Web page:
While Dia De Los Muertos (Day of the Dead) may be a somber festivity by title, the celebration is unraveled with overflowing, “…color, music, and the unmistakable fragrances of its wonderful cuisine” to honor the departed souls of loved ones.
On November 2nd, the Multicultural Center collaborated with LULAC, MASA, SHPE, SLG, and SLA to present Dia De Los Muertos at the Student Union Plinth from 7:00-9:00PM. It is a time where families, friends and loved ones gather together to remember the deceased; however, rather than insult the dead by mourning over them, people come together to celebrate them through a myriad of festivities ranging from food, drinks, games, and activities the deceased had enjoyed during their time on this planet.
Dia de los muertos originated during the primary contact between Mesoamerica and Europe in the 16th century when the Spanish Conquistadores first arrived and is primarily celebrated in South America, Latin America, and the Caribbean. Because of this, the festival has roots tied to both Aztec ritual and Catholicism.
In celebration of this holiday we presented the main elements such as the food, the beverages, the altar, the decorations and the festivities. We served traditional foods and beverages such as tamales, pan de muerto, champurrado, atole de vanilla. Music is an important part to help contribute to the celebrations as it helps to awaken the deceased from their eternal sleep so that they may partake in the celebrations with their loved ones. To fully immerse ourselves into the culture we called upon El Mariachi los Caborales again. They were a wonderful addition to the celebration and provided us with traditional music that took us back to Latin American roots. Finally no festivity is complete without decorations. People usually decorate the venue with papeles picados, “…vibrant, artfully perforated tissue paper that drapes windowsills and doorways.” To tie everything together our entire staff dressed up as Las Katrinas, the female version of the grim reaper. In order to fully immerse themselves, people decorate their faces like Calaveras; however they only decorate half of their face. The half face is meant to represent the duality of life; that no matter how beautiful of well-dressed somebody may be, they will eventually become nothing more than a skeleton or a skull. But, while the flesh may have deteriorated, the cultural associations transcend beyond death.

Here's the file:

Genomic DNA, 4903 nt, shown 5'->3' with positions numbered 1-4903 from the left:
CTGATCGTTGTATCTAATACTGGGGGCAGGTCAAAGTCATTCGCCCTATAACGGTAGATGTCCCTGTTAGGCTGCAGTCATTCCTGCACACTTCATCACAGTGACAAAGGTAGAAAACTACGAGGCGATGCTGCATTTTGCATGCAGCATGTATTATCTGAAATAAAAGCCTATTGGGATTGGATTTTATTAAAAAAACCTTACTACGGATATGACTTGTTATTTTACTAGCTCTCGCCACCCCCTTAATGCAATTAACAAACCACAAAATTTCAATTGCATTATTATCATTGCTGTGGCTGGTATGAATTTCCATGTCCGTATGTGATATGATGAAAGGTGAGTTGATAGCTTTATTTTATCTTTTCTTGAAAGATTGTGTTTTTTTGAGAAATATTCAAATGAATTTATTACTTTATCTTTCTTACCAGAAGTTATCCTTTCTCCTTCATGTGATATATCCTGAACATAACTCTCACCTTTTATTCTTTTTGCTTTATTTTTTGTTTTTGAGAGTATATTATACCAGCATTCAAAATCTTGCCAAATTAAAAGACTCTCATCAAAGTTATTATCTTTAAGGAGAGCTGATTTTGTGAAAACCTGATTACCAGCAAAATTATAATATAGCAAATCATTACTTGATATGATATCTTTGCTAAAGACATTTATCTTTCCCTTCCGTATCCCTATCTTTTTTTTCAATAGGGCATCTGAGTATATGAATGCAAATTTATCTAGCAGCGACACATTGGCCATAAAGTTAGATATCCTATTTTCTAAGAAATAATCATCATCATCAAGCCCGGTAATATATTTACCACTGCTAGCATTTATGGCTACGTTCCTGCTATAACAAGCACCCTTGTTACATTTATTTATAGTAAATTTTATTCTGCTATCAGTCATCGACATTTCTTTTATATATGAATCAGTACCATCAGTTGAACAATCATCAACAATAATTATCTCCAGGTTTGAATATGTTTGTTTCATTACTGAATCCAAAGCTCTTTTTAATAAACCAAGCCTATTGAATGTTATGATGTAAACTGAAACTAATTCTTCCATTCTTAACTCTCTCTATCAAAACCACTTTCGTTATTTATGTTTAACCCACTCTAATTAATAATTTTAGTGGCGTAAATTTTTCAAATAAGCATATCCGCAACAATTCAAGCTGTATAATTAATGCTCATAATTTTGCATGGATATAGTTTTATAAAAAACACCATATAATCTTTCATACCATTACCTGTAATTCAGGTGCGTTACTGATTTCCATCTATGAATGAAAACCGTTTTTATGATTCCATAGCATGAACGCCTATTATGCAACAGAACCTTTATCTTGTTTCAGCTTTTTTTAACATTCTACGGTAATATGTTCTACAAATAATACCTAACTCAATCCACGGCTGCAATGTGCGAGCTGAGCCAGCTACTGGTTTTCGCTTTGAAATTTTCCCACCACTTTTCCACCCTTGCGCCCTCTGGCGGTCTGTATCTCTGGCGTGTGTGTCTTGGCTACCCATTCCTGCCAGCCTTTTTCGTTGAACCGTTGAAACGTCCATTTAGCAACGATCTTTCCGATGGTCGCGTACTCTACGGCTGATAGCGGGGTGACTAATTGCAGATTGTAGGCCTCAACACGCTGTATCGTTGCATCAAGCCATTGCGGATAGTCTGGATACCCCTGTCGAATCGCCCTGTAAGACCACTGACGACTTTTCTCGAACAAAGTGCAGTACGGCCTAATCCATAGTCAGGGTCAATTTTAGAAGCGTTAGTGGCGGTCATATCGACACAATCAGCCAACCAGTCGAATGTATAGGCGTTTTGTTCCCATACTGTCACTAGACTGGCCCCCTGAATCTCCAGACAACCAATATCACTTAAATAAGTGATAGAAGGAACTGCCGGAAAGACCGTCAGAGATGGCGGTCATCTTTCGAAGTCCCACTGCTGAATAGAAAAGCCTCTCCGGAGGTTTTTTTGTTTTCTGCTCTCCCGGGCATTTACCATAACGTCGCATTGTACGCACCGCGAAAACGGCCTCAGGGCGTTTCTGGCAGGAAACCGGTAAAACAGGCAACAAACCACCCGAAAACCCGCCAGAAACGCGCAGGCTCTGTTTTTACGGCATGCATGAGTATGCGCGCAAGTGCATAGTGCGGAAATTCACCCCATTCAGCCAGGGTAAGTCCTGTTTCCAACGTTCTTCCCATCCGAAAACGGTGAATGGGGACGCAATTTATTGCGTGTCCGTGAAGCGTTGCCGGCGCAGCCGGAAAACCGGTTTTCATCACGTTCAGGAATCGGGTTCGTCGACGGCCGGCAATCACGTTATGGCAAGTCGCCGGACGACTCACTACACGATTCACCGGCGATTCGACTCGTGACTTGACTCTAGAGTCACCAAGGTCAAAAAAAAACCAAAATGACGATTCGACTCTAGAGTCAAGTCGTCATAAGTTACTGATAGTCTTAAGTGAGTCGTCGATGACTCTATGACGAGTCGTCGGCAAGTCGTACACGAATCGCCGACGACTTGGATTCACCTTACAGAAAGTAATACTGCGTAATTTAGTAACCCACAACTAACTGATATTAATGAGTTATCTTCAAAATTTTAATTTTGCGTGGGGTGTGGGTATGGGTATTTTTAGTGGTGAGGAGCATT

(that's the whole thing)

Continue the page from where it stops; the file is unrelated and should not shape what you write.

Dia de los muertos is actually called Dias de los muertos, as the festivities span the time of two days. The first, Dia de los Inocentes, honors the children who have died. Their graves are typically decorated with white orchids and baby’s breath to symbolize the purity and the innocence of a young child; on November 2, Dia de los Muertos, we honor adults, whose graves are decorated with bright orange marigolds.
Finally no festivity is complete without decorations. People usually decorate the venue with papeles picados, “…vibrant, artfully perforated tissue paper that drapes windowsills and doorways.” However the most important aspect of the celebration is the altar. As we all gather together to remember our loved ones family members often clean and decorate the graves of their loved ones. The dead are honored through ofrendas, personal altars for each deceased member. The ofrenda usually consist of photos, candles, food, drinks, flowers, Calaveras (sugar skulls meant to represent the deceased) and personal keepsakes from the deceased.
Check out this video from an animation depicting Dia deLos Muertos. Written and directed by Ashley Graham, Kate Reynolds and Lindsey St. Pierre. The film won Gold Medal at the 2013 Student Academy Award for Best Animated Short: https://www.youtube.com/watch?v=-v4-1wFEzM0